Parrots can become overweight. The signs of obesity in parrots can be difficult to spot as fluffy feathers hide excess weight. Consequently, weight gain often goes unnoticed by owners.
Parrots get fat due to food consumption and a sedentary lifestyle. In the wild, parrots require fatty foods to fuel their active lifestyle. Pet parrots want high fat foods, despite not exercising as much. Feel the keel bone located across your parrot’s chest. If it is hidden under two layers of flesh, your parrot is obese.
A parrot’s weight should be monitored as obesity leads to health issues that can shorten a parrot’s lifespan. A planned diet and physical activity can reduce the risk of premature death. If your parrot is already prone to overeating, you’ll need to create a feeding schedule.
Can Parrots Eat Too Much?
Parrots rely on a diet that’s very fatty and calorie-heavy to support their active lifestyles. If your parrot is kept in a small cage and given limited exercise, it will start to get fat. The parrot will naturally want to eat the same amount of food. However, when it can’t later burn this off, it will start to gain weight.
Will Parrots Overeat?
Parrots are some of the most active birds in the world. Parrots need to be constantly entertained and stimulated to be happy and contented. In the wild, they’ll:
Of course, this requires a lot of energy, so parrots have a high metabolic rate and quickly burn through their fatty reserves. They are naturally drawn to foods that are high in fat. Between their active lifestyle and not always finding food to eat, wild parrots can keep their weight in check and avoid weight-related illnesses.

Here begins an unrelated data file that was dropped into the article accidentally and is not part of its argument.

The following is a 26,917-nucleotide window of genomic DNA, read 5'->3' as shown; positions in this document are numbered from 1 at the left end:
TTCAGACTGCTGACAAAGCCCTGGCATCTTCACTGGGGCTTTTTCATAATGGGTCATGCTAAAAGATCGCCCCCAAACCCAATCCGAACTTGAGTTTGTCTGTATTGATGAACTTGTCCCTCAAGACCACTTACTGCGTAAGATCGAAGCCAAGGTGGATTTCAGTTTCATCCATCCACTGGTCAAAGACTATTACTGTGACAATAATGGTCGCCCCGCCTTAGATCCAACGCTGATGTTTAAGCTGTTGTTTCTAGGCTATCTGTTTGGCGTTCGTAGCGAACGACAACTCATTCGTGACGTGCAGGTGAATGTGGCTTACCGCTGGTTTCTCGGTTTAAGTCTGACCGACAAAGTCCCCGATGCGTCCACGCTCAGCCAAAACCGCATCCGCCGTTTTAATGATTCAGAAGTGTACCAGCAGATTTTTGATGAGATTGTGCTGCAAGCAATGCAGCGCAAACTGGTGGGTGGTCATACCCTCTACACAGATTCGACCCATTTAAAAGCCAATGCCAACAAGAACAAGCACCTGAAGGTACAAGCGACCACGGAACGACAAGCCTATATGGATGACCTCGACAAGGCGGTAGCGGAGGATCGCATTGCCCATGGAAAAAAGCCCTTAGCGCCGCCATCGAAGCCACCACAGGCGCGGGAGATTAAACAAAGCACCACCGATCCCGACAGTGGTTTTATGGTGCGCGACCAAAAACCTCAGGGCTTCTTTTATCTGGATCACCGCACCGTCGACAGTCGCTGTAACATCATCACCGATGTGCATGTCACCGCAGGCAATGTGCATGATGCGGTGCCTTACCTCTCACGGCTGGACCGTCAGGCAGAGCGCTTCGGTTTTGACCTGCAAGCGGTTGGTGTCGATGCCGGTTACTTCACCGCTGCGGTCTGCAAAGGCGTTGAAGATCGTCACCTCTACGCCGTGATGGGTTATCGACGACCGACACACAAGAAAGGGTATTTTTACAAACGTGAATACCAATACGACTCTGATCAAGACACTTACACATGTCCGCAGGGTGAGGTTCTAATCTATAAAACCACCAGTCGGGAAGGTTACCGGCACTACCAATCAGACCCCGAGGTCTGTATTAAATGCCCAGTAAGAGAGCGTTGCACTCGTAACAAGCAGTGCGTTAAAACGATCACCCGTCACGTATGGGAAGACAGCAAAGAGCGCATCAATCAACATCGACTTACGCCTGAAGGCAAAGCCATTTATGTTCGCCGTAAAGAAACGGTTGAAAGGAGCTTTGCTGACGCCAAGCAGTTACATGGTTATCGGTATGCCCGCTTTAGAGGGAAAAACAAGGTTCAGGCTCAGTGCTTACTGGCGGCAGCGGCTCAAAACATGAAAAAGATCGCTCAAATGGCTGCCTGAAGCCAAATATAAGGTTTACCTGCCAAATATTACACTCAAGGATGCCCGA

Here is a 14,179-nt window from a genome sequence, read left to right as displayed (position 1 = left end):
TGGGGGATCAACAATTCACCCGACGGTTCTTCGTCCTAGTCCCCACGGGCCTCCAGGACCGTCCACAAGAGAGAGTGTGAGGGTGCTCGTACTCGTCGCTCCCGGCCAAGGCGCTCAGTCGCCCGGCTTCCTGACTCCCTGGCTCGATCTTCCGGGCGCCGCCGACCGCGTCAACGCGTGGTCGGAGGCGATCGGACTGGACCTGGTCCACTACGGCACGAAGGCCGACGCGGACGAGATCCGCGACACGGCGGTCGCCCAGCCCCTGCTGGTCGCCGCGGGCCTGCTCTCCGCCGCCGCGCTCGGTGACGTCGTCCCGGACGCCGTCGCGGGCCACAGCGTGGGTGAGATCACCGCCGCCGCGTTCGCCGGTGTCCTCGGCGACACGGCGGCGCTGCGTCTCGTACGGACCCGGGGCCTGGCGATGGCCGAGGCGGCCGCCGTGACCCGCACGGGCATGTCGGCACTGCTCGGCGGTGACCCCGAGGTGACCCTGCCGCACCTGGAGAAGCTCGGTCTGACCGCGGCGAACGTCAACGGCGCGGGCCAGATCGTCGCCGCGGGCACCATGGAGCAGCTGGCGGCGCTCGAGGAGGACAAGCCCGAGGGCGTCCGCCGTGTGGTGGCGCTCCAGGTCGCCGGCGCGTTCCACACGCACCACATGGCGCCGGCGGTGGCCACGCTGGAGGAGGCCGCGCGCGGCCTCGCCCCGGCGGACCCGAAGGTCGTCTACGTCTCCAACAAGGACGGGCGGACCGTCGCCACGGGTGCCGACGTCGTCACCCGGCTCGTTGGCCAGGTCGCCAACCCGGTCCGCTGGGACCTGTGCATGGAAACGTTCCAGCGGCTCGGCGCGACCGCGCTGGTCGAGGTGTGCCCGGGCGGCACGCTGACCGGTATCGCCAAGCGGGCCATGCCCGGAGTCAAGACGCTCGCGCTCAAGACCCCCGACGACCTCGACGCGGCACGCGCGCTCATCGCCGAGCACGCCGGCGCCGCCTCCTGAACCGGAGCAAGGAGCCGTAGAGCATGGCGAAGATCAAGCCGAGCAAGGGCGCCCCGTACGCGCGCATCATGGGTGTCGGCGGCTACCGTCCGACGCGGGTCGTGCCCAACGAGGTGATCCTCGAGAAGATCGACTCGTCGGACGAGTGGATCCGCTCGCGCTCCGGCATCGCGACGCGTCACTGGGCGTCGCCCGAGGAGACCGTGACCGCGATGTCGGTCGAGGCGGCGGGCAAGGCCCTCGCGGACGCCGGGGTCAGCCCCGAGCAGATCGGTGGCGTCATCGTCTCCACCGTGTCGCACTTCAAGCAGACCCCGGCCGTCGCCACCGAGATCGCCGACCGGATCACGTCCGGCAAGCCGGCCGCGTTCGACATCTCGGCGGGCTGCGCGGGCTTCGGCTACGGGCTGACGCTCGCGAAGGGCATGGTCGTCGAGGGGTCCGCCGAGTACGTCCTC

Wild parrots can’t always successfully forage for food. So, whenever they do find some, they’ll eat as much as they can. This will store those calories in their fatty reserves to be used for energy later.
Pet parrots are still inclined to have this attitude towards food. Of course, they don’t know that they have a consistent food source due to being in your care. They overeat as a way to survive.
Things only get worse if the parrot is fed a seed-based diet. Many parrots will only eat the seeds that contain the most fat and ignore the rest. Their brain still believes they need all that fuel, even though pet parrots don’t need to eat as much as wild parrots. Since parrots are picky with seeds, a seed-based diet is ill-advised.
Is It Bad To Have An Overweight Parrot?
If your parrot gains a little weight, this isn’t harmful. In fact, a small reserve of extra fat can be healthy.
Since parrots have such delicate immune systems, an illness can quickly overtax their bodies. If they lose too much weight during a recovery period, that can lead to more severe illnesses. Fat storage can prevent this problem. However, the issue comes when a fat store turns into obesity.
Obesity in Parrots